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YIELDS TO MATURITY ON ZERO-COUPON RONDS

After dealing with money market interest rate calculations in Chapter 1, zero- coupon bond yields are a welcome relief and a return to classic time-value-of- money theory. A pricing formula for zeros is shown in equation 2.1,

(2.1)

where PV = present value, or price, of the bond, FV = future value, which usually is 100 (percent of par value) at maturity, Years = number of years to maturity, PER = periodicity – the number of evenly-spaced periods in the year; and APRPER = yield to maturity, stated as an annual percentage rate corresponding to PER.

We can now use equation 2.1 to illustrate the yield calculations for the two TIGRS. Thirty-year TIGRS priced at $50 per $1,000 entail solving for APR2 = 10.239%, the annual yield on a semiannual bond basis for PV = 50, PV = 1,000, Years = 30, PER = 2.

Fourteen-year TIGRS are priced at $250 to yield 10.151% (s.a.).

Such problems are easily solved using the time-value-of-money keys on a financial calculator or a spreadsheet program.

In this chapter, I work with a 10-year zero-coupon corporate bond that is priced at 60 (percent of par value). Its yield to maturity is 5.174% (s.a.).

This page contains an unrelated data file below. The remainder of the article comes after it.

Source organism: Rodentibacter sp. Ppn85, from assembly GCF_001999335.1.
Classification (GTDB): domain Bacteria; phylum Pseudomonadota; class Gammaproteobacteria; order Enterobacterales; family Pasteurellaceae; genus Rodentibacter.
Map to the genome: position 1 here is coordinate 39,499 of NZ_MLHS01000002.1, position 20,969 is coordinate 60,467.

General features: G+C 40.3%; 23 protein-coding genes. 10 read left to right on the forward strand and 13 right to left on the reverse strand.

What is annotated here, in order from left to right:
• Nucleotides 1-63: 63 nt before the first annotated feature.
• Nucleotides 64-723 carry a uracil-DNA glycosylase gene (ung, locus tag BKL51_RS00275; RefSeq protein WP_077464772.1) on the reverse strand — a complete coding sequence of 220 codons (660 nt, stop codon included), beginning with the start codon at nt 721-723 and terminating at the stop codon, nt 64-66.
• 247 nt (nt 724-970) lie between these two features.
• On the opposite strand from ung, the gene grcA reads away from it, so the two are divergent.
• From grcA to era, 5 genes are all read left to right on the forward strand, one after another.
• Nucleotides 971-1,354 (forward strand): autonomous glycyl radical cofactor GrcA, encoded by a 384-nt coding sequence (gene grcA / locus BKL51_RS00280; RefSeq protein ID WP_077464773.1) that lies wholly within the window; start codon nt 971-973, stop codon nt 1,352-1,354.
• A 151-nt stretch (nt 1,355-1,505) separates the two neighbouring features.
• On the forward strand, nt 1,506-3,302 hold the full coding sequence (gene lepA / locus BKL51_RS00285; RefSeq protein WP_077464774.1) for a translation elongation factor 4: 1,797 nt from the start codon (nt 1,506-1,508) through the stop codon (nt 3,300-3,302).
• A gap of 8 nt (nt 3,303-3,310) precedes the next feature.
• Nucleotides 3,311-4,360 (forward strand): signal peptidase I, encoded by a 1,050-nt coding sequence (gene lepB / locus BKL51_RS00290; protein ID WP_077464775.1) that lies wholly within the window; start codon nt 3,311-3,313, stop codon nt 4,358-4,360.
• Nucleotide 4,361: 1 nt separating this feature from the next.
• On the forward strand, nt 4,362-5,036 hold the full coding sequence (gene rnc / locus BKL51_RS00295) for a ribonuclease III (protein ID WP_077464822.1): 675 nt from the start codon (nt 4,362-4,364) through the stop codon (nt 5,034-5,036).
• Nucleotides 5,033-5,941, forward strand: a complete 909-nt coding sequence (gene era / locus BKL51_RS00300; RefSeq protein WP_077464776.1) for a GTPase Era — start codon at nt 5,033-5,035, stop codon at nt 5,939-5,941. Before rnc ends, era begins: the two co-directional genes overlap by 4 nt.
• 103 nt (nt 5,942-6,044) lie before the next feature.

The assumption of two periods in the year, while totally arbitrary, is common in financial markets because the yield on the zero then can be compared directly to yields to maturity on traditional semiannual payment fixed- income bonds. However, there is no inherent reason why the annual yield on a zero-coupon bond cannot be calculated for quarterly, monthly, daily, or even hourly compounding. Those yields turn out to be 5.141%, 5.119%, 5.109%, and 5.108% using PER = 4,12, 365, and 365 * 24, respectively.

Alternatively, you could convert from any one periodicity to any other using equation 1.9 from Chapter 1.

There are times in bond math when it is convenient to assume continuous compounding. That is, there are assumed to be an infinite number of compounding periods in the year. Continuous-time finance is particularly useful in interest rate term structure and option valuation models. The formula for the APR given PER = 00 and the two cash flows PV and FV involves the natural logarithm (LN):

(2.2)

The 10-year zero-coupon bond priced at 60 has a yield annualized for continuous compounding equal to 5.108%, which rounded to the nearest one- tenth of a basis point is the same as hourly compounding.

A general formula for converting from an annual rate for periodic compounding to continuous compounding is shown in equation 2.3.

(2.3)

So, instead of working with the two cash flows, you could convert 5.174% (s.a.) directly to continuous compounding.

A conversion formula to go in the other direction uses the exponential (EXP) function.

(2.4)

The quarterly compounded annual yield of 5.141% can be obtained using PER = 4.

 
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